We’re all normal. The sick ones and the healthy ones. The neurotic ones and the sane ones (although I’m not so sure any of us are really 100% sane). The anxious ones and the depressed ones and the manic ones. The ones with postpartum depression and the ones juggling eight kids. The ones who always have a smile on their faces and the ones with resting bitch face.

We’re perfectly imperfect. Abnormally normal.

I’ve gotten a bunch of messages over the past two weeks, since I started this blog. In the comments and in private notes, all of them saying how much they relate to what I’ve been writing about.

“Are you in my head?”

“This is me.”

“Thank you for putting words to what I feel.”

These responses astounded me. Because I thought I was alone, too. Because I thought all of those people had it together.

They don’t. I don’t. No one does.

Life is brutiful and we’re all in a constant state of messed-up perfection.


I’m so glad you’re in it with me and I’m so glad you’re telling me that you’re here.

This is what I want to do. I want to talk to people about my struggles and my fears. I want to open up my heart so they can open up theirs.

A few people have told me that I’m “brave” for starting this blog. This made me pause, then think. Because I don’t necessarily feel brave.

I feel “me.”

It sounds like a silly statement, but it’s true. I’ve been hiding for the past ten years. I’ve been hiding my body and hiding my self. I feel free now. Yeah, it’s a bit weird to know that all of you people know about things I’ve been struggling with by myself for so long.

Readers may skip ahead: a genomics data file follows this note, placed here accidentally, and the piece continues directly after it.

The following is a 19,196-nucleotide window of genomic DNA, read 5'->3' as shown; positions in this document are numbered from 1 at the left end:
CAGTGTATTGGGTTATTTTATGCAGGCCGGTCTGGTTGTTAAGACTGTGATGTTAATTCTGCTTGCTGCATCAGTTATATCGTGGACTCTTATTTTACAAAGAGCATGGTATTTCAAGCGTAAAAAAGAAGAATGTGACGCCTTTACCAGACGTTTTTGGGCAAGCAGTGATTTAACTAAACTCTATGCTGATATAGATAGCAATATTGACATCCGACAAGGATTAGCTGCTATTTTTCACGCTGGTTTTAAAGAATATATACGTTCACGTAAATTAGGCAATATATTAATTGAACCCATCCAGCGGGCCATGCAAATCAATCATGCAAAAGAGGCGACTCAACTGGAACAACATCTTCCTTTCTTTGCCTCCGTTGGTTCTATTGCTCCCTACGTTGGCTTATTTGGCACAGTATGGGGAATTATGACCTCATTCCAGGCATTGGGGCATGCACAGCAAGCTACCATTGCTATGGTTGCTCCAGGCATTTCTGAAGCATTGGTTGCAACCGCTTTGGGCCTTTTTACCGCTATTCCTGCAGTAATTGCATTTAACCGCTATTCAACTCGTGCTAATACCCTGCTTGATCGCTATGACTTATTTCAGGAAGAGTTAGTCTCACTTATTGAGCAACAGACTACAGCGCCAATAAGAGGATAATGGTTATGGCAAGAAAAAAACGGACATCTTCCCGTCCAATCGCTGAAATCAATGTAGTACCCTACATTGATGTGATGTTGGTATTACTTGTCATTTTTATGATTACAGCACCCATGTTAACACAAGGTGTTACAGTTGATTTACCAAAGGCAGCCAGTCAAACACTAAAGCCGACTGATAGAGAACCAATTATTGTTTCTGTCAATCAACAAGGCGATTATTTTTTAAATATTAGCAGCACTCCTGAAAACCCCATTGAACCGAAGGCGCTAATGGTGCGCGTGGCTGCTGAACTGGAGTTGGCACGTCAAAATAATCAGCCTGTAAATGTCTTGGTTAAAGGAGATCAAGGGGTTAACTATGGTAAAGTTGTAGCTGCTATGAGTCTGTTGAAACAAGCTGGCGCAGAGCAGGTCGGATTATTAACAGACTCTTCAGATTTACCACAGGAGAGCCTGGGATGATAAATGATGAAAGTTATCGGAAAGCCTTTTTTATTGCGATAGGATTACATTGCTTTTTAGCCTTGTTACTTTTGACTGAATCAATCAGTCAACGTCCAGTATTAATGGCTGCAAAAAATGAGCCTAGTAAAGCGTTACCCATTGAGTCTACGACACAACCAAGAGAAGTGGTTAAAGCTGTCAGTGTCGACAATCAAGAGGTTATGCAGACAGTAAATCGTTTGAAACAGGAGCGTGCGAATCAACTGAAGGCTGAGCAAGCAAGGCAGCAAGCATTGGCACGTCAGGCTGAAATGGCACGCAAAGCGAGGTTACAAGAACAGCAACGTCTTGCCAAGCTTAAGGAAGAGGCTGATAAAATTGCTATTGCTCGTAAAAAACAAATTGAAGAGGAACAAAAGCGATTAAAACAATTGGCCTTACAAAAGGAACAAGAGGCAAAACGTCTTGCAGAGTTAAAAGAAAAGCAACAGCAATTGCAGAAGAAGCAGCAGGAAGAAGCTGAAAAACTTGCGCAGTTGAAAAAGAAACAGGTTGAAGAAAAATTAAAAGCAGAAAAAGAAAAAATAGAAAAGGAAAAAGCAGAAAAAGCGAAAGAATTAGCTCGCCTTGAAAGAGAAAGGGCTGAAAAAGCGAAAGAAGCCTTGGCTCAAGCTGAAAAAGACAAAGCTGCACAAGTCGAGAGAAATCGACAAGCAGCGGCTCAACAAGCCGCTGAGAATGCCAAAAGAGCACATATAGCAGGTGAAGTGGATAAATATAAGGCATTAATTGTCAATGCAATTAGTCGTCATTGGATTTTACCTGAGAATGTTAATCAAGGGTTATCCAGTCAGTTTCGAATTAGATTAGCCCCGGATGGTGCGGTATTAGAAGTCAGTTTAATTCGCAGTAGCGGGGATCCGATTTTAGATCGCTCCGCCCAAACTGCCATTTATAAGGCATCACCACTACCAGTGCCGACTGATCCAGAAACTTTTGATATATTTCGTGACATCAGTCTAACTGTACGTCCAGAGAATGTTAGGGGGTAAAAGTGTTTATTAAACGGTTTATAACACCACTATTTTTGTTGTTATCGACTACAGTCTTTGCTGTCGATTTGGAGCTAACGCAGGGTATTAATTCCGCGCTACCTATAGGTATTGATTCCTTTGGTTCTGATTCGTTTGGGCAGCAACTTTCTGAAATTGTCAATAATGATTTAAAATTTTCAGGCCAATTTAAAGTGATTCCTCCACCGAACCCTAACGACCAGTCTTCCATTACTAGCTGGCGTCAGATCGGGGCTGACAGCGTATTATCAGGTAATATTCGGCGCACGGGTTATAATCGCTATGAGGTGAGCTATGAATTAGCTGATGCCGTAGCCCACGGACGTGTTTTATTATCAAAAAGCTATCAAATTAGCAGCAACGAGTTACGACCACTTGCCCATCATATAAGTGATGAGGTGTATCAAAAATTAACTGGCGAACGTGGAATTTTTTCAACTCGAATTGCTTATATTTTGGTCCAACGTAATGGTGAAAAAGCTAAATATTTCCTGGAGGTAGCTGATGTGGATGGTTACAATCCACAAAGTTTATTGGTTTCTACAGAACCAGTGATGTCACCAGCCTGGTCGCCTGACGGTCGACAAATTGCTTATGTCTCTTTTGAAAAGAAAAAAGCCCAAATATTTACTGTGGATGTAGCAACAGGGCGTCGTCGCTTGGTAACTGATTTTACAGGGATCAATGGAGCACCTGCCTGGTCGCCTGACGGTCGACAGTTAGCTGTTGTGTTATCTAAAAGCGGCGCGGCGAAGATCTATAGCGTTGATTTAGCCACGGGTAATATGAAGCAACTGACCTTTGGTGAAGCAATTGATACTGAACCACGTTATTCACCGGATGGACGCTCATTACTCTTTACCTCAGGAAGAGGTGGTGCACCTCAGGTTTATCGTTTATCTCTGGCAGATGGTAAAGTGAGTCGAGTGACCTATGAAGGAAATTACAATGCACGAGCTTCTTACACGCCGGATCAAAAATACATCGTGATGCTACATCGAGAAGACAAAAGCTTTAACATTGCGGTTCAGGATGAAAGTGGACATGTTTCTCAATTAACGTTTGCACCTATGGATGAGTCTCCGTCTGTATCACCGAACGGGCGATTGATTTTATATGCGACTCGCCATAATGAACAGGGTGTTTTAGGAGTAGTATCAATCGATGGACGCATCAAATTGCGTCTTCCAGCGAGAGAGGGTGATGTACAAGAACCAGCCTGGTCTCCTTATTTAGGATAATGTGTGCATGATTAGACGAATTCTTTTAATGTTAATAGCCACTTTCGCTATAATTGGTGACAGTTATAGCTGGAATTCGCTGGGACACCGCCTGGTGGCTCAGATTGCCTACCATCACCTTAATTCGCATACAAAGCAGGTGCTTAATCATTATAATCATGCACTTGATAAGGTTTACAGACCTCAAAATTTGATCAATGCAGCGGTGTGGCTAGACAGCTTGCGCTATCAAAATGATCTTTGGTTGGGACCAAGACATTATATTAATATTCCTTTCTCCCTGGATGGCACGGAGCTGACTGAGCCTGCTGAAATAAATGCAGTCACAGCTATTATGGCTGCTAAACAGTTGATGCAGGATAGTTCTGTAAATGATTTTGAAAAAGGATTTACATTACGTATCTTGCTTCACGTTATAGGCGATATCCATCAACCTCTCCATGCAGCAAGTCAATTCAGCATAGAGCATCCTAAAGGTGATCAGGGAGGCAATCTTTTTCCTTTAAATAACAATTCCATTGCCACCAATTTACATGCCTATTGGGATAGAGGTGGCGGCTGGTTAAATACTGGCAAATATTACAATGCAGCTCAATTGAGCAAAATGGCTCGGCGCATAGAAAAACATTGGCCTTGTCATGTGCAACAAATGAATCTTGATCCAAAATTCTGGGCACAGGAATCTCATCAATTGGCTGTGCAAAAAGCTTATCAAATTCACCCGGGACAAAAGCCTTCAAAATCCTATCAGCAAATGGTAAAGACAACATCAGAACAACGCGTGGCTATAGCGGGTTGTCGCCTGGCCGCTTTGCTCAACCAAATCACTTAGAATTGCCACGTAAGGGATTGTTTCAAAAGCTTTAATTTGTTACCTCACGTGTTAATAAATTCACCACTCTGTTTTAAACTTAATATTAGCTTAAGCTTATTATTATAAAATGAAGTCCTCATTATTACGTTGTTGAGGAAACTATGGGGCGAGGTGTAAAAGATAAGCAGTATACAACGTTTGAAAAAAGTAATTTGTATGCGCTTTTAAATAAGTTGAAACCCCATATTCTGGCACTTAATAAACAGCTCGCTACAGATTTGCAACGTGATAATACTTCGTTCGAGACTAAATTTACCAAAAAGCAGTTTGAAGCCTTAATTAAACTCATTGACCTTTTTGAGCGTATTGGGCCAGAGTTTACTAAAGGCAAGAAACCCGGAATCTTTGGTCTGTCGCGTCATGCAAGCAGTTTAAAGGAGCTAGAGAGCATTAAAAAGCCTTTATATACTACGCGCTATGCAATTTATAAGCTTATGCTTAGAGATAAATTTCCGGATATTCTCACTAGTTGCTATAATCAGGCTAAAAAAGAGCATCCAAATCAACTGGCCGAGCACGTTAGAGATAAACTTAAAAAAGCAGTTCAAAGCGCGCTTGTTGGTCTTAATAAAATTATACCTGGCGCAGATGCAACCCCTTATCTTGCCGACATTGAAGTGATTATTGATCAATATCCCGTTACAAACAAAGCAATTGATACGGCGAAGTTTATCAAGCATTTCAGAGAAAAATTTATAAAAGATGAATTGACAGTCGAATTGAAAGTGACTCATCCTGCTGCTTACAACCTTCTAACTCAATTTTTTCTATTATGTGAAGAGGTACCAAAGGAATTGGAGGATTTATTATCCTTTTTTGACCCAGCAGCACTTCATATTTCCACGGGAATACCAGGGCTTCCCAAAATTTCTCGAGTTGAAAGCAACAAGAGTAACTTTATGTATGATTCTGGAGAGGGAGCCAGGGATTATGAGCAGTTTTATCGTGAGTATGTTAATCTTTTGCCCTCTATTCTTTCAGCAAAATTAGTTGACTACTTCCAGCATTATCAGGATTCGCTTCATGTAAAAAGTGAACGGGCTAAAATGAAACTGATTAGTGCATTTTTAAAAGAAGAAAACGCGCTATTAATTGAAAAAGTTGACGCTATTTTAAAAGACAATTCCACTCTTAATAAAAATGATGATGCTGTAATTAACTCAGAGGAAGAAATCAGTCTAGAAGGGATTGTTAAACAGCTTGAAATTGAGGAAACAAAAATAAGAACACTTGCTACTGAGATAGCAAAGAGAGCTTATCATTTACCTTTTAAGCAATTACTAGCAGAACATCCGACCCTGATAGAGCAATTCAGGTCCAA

But it also feels right. Before all this, I felt like a puzzle piece that was teetering just out of place, hanging onto the edge of its rightful slot.

Then I placed my hands on the keyboard. I wrote. I poured out my heart. I was honest, completely honest. No more secrets stored in dark corners of my brain.

And the whole picture emerged.


“Hey, look. That’s who I am.”

None of us struggle alone. None of us should have to hide, whether it’s behind a body shape we’re forcing on ourselves, behind a label we feel we have to live up to, or while denying the truth that our life is a struggle sometimes.

That’s why I’m writing this blog. That’s why I want to speak out about what it’s like to live in this world. Because we’re all the same. We’re all together.

Here’s what I envision: speaking opportunities at eating disorder recovery centers, at colleges, at women’s group. Me sharing my story and you sharing yours.

People bringing their old clothes, the ones where they might not like the number on the label, the ones they probably shouldn’t be actively trying to fit into anymore, and cutting that label right out. Making art out of those labels and tags.

Writing down the labels we feel compelled to aspire to and throwing them into a fire. Or floating them off into the wind.


Discussions and honesty and sharing our humanity.

I spent decades trying to perfect. I spent another decade knowing I wasn’t but still trying to convince the world that I was.

I’m done all that.

But I’m ready to start something else.

I’m not sure how exactly to do this (if you have any suggestions, please let me know!), but I think this might be a step.